Food is an integral part of the guest experience at the Ocean House. That’s why the Thursday before a bustling Memorial Day weekend, finds Executive Chef John Kolesar eagerly gearing up for the summer season. The luxury property, located in Watch Hill, R.I., is abuzz with activity as the culinary team prepares to open three seasonal dining destinations, including a raw bar on the veranda and a Mediterranean-inspired eatery on the beach. “We go from two restaurants to five in a matter of weeks,” says Kolesar. “I’m just a little busy.”
The 49-room Ocean House follows a strict farm-to-table philosophy and sources fresh ingredients directly from local farms and markets. Besides serving up quality dishes in its five restaurants, the resort also offers an extensive array of culinary classes and custom food experiences. All of this food programming gives guests a reason to stay on property and experience the resort year round, says Daniel Hostettler, president and managing director of the hotel. Before the Ocean House was reconstructed and reopened in 2010, it functioned as a summer-only retreat. “We really wanted to create a four-season destination,” he says. “The food experiences and the cooking classes are a reason to come in January when you can’t lay on the beach.”
Hostettler explains that food was always a big part of the resort’s overall plan. “We really built the hotel around the culinary experience,” he says. “This portion of Rhode Island is rich in agricultural heritage. We decided that we wanted to be farm-to-table and really mean that.”
Two miles down the road, Janice McEachen, the resort’s food forager, walks knowingly around Avondale Farm, a 10-acre parcel that is used by the Ocean House to grow fruit, vegetables, and herbs. The property consists of 40 different garden beds as well as an orchard of apple and peach trees. McEachen excitedly points out the addition of beehives, and explains that the Ocean House will soon harvest its own honey from Avondale. The farm, which also has plans to add sheep and chickens, is just another step in the Ocean House’s commitment to local, sustainable sourcing.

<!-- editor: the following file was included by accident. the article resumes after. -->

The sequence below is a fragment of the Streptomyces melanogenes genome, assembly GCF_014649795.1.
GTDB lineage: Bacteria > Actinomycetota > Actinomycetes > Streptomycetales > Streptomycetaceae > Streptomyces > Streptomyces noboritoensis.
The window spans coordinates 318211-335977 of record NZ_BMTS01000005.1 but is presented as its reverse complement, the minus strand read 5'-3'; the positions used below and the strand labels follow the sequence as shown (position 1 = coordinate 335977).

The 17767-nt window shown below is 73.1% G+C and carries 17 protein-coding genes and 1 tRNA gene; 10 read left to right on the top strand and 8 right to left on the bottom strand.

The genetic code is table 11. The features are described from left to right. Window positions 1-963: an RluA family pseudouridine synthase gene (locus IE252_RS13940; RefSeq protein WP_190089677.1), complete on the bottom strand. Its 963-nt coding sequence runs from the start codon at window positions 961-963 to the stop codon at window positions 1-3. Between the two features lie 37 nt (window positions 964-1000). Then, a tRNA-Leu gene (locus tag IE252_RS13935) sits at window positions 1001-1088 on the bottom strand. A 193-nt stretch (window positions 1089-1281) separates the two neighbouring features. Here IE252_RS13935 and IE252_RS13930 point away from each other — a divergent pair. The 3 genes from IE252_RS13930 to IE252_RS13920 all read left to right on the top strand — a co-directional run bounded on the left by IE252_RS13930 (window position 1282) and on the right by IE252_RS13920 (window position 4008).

“I think that procuring food closer to home is where we need to go,” says McEachen. “People today want to know where their food is coming from. Bringing guests here or taking tours of the farmers market gives them a sense of place.”
In addition to acting as a liaison between the chefs and farmers, McEachen also serves as the director of culinary education at the Ocean House and puts together a variety of cooking classes that offer guests hands-on experiences. The resort hosts a culinary education series that includes sessions on topics such as creating stocks and soups to mastering the art of sauces. Other offerings include monthly Farm and Vine prix-fixe dinners featuring acclaimed local chefs, and a Chef’s Counter dining experience where guests can sit directly in front of the open kitchen at Seasons restaurant and watch as the culinary team prepares a 10-course feast.
Although creating such robust programming and pulling from local sourcing is often challenging, Chef Kolesar believes that the culinary experiences at the Ocean House define the resort as a destination for discerning, food-loving travelers. “Food has become a huge part of why people travel,” he says. “It is something people remember and it is a reason for them to come back.”